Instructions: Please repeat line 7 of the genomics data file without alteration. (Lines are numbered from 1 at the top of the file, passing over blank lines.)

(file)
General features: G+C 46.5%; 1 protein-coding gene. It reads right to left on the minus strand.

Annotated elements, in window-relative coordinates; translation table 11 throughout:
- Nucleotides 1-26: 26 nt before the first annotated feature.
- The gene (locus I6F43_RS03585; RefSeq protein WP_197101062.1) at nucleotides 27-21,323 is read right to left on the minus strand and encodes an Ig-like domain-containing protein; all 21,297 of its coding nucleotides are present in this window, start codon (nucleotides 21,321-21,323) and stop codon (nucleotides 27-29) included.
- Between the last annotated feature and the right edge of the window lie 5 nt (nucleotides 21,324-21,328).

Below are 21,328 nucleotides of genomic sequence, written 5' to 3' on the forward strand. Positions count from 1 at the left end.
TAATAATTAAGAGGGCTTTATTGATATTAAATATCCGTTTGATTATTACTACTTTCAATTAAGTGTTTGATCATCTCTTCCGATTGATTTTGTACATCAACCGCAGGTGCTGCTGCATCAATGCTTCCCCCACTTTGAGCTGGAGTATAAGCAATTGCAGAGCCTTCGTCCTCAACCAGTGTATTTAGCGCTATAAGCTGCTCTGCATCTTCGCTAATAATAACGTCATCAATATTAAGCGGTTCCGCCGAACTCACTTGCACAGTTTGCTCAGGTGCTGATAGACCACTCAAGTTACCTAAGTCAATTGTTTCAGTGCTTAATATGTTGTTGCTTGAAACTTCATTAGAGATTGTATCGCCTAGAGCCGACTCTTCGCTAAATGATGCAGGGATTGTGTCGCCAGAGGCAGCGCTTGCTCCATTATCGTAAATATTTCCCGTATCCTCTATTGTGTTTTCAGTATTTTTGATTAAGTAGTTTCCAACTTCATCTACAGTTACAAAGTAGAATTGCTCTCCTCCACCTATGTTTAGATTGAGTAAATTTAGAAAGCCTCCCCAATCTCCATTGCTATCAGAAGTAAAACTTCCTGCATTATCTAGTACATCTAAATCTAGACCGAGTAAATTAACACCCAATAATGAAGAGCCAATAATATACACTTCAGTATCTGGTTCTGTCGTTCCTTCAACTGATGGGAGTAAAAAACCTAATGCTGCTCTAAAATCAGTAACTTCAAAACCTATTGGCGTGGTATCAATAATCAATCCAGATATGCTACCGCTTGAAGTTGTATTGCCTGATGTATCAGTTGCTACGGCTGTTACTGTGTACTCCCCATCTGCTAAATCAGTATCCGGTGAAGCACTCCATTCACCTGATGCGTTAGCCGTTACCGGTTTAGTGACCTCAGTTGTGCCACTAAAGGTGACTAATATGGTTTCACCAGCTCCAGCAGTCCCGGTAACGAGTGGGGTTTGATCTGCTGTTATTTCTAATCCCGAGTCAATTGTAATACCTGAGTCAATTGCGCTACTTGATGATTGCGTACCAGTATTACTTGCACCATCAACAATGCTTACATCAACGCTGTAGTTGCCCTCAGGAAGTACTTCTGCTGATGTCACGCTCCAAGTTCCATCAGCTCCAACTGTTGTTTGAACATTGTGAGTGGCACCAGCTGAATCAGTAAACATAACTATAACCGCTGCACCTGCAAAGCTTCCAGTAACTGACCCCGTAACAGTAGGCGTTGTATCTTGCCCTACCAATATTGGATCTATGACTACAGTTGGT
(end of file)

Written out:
TAATAATTAAGAGGGCTTTATTGATATTAAATATCCGTTTGATTATTACTACTTTCAATTAAGTGTTTGATCATCTCTTCCGATTGATTTTGTACATCAACCGCAGGTGCTGCTGCATCAATGCTTCCCCCACTTTGAGCTGGAGTATAAGCAATTGCAGAGCCTTCGTCCTCAACCAGTGTATTTAGCGCTATAAGCTGCTCTGCATCTTCGCTAATAATAACGTCATCAATATTAAGCGGTTCCGCCGAACTCACTTGCACAGTTTGCTCAGGTGCTGATAGACCACTCAAGTTACCTAAGTCAATTGTTTCAGTGCTTAATATGTTGTTGCTTGAAACTTCATTAGAGATTGTATCGCCTAGAGCCGACTCTTCGCTAAATGATGCAGGGATTGTGTCGCCAGAGGCAGCGCTTGCTCCATTATCGTAAATATTTCCCGTATCCTCTATTGTGTTTTCAGTATTTTTGATTAAGTAGTTTCCAACTTCATCTACAGTTACAAAGTAGAATTGCTCTCCTCCACCTATGTTTAGATTGAGTAAATTTAGAAAGCCTCCCCAATCTCCATTGCTATCAGAAGTAAAACTTCCTGCATTATCTAGTACATCTAAATCTAGACCGAGTAAATTAACACCCAATAATGAAGAGCCAATAATATACACTTCAGTATCTGGTTCTGTCGTTCCTTCAACTGATGGGAGTAAAAAACCTAATGCTGCTCTAAAATCAGTAACTTCAAAACCTATTGGCGTGGTATCAATAATCAATCCAGATATGCTACCGCTTGAAGTTGTATTGCCTGATGTATCAGTTGCTACGGCTGTTACTGTGTACTCCCCATCTGCTAAATCAGTATCCGGTGAAGCACTCCATTCACCTGATGCGTTAGCCGTTACCGGTTTAGTGACCTCAGTTGTGCCACTAAAGGTGACTAATATGGTTTCACCAGCTCCAGCAGTCCCGGTAACGAGTGGGGTTTGATCTGCTGTTATTTCTAATCCCGAGTCAATTGTAATACCTGAGTCAATTGCGCTACTTGATGATTGCGTACCAGTATTACTTGCACCATCAACAATGCTTACATCAACGCTGTAGTTGCCCTCAGGAAGTACTTCTGCTGATGTCACGCTCCAAGTTCCATCAGCTCCAACTGTTGTTTGAACATTGTGAGTGGCACCAGCTGAATCAGTAAACATAACTATAACCGCTGCACCTGCAAAGCTTCCAGTAACTGACCCCGTAACAGTAGGCGTTGTATCTTGCCCTACCAATATTGGATCTATGACTACAGTTGGT